Lady walks in, I ask about the doctor, she tells me I need to leave.

Trying to speak softly about how this doctor was supposed to page me, and what the heck is going on. She does not know, but I need to get out of this doctors office.

I still hang around the office, but outside. Another woman comes by, and I try to talk to her. To no avail!

I’ve got a fricken blood clot in my leg, and I do not know where this stupid doctor is!

Finally, the last woman tells me to come in, and says I need to enter the hospital – DUH!

So where’s this doctor? 6PM. he leaves.

Well, shucks, he just leaves me hanging?

Anywho, what do we do about me getting into the hospital?

See this doctor here – Dr. Hepburn – vascular specialist. She speaks English too! Thank you Lord!

She tells me I need to get in right away.

Well, what am I going to do with my car, I have to let the people at the hostel know that I will not be staying there tonight. I’ve not planned to go directly into the hospital.

She is emphatic – you need to enter and stay in the hospital.

OK – I say – let me take care of a few things, and I will be back in about 2 hours.

“I will not be here”, Dr. Hepburn replies. See this doctor here.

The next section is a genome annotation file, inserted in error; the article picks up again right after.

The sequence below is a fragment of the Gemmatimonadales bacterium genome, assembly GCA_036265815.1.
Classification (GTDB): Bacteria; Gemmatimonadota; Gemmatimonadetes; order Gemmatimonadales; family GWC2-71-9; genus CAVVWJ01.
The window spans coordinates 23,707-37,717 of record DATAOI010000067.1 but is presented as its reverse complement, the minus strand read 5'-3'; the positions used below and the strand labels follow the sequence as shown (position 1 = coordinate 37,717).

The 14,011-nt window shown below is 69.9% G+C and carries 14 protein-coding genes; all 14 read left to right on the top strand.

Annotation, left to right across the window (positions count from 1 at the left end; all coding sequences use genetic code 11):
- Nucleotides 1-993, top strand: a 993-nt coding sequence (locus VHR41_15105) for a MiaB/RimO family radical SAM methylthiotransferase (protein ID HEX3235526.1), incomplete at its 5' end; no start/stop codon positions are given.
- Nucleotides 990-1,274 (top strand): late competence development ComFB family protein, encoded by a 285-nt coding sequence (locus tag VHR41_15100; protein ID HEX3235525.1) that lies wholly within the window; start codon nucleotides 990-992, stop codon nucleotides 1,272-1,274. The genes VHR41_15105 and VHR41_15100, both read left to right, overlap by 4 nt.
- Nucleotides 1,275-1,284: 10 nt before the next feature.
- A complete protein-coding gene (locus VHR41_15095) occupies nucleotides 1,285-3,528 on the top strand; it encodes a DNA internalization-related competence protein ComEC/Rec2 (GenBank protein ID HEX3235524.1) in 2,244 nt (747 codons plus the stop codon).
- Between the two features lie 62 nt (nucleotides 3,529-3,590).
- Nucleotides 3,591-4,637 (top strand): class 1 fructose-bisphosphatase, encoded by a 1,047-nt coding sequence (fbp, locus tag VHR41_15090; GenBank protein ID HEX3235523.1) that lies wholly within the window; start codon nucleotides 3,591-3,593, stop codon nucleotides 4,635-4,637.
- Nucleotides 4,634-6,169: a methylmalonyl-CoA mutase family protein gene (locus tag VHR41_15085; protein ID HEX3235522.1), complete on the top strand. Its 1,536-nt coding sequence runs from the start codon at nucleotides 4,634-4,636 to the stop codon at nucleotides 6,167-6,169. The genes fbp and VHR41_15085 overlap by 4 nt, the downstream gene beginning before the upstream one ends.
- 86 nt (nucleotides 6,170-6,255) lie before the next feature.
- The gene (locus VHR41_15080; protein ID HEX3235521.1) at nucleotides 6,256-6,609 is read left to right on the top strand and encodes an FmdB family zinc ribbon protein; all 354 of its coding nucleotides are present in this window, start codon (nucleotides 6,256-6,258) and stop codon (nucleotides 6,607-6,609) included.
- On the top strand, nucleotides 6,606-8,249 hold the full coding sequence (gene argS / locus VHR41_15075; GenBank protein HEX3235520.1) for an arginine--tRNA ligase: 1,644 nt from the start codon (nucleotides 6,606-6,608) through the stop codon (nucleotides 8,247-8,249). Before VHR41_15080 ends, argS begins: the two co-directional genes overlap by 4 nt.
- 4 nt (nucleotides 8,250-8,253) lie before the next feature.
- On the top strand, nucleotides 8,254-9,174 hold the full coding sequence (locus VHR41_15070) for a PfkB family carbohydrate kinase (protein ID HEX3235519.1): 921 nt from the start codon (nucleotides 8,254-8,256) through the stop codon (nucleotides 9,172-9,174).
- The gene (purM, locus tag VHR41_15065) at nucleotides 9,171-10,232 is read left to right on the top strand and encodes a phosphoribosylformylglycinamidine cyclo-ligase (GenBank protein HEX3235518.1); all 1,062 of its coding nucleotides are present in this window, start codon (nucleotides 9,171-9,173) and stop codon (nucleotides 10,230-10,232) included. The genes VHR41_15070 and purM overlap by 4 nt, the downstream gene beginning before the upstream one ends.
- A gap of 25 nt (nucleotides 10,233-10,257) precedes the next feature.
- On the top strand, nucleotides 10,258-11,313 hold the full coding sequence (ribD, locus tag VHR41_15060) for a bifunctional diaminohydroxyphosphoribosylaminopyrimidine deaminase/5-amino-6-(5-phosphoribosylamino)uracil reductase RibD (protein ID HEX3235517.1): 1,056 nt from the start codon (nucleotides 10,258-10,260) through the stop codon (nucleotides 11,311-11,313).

He immediately tells me he speaks no English.

OK fine, whatever. I have to do some thinking and some arranging, I will be back.

Back to the hostel – no charge for giving a late notice that I will not be staying the night at the hostel – go to the hospital, and get well, they tell me.

Great. Can I leave the car here?

Nope – sorry, have to keep it open – they have one parking spot.

Ok, no probs, I’ll figure something out.

Hop back into the car, go back to the hospital. Look around – no bloody parking!

Wait – what it this beside the hospital – looks like very limited parking, and there is a spot. What the heck – better to ask for forgiveness than permission. I park the car where the doctors park – oooops.

Go back in, get admitted, and they want to start me on an IV of heparin. Go into a room, where this nurse is setting about a dozen people up with IV’s.

Same as in the waiting room, people who come in after me are getting their IV’s, and I am like a bump a log.

Walk over to the paper work that is laying on the counter. Someone set my paperwork aside.

I bring this to the attention of the nurse – of course broken Spanish, English and lots of hand gestures. Finally get the message across – get the IV of Heparin.

So, I am sitting there, thinking my life is on the line – blood clot in the leg, could break loose and get to my heart and/or lungs, and I am in emergency shut down – close to, if not dead. What a way to be when traveling!